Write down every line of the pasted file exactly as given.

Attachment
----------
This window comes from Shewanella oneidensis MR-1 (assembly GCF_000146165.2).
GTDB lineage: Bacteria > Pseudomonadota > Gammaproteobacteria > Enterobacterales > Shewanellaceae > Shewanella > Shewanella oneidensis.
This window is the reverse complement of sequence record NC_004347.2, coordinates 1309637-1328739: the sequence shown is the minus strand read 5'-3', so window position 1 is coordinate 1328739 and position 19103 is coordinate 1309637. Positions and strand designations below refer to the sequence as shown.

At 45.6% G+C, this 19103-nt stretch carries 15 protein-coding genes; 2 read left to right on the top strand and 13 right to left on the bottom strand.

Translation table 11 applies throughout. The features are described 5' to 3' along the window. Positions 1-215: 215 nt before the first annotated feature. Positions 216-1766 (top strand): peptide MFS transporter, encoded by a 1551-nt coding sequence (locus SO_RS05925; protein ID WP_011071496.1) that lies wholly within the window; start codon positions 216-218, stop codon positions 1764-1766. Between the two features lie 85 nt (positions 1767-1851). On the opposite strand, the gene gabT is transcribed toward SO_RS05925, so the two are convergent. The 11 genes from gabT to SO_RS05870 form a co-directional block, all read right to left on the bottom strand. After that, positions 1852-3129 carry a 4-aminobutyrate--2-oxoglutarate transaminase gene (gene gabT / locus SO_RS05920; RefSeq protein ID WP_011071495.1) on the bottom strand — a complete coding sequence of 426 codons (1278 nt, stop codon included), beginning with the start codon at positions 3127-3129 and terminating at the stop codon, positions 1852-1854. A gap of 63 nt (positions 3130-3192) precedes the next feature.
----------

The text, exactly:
This window comes from Shewanella oneidensis MR-1 (assembly GCF_000146165.2).
GTDB lineage: Bacteria > Pseudomonadota > Gammaproteobacteria > Enterobacterales > Shewanellaceae > Shewanella > Shewanella oneidensis.
This window is the reverse complement of sequence record NC_004347.2, coordinates 1309637-1328739: the sequence shown is the minus strand read 5'-3', so window position 1 is coordinate 1328739 and position 19103 is coordinate 1309637. Positions and strand designations below refer to the sequence as shown.

At 45.6% G+C, this 19103-nt stretch carries 15 protein-coding genes; 2 read left to right on the top strand and 13 right to left on the bottom strand.

Translation table 11 applies throughout. The features are described 5' to 3' along the window. Positions 1-215: 215 nt before the first annotated feature. Positions 216-1766 (top strand): peptide MFS transporter, encoded by a 1551-nt coding sequence (locus SO_RS05925; protein ID WP_011071496.1) that lies wholly within the window; start codon positions 216-218, stop codon positions 1764-1766. Between the two features lie 85 nt (positions 1767-1851). On the opposite strand, the gene gabT is transcribed toward SO_RS05925, so the two are convergent. The 11 genes from gabT to SO_RS05870 form a co-directional block, all read right to left on the bottom strand. After that, positions 1852-3129 carry a 4-aminobutyrate--2-oxoglutarate transaminase gene (gene gabT / locus SO_RS05920; RefSeq protein ID WP_011071495.1) on the bottom strand — a complete coding sequence of 426 codons (1278 nt, stop codon included), beginning with the start codon at positions 3127-3129 and terminating at the stop codon, positions 1852-1854. A gap of 63 nt (positions 3130-3192) precedes the next feature.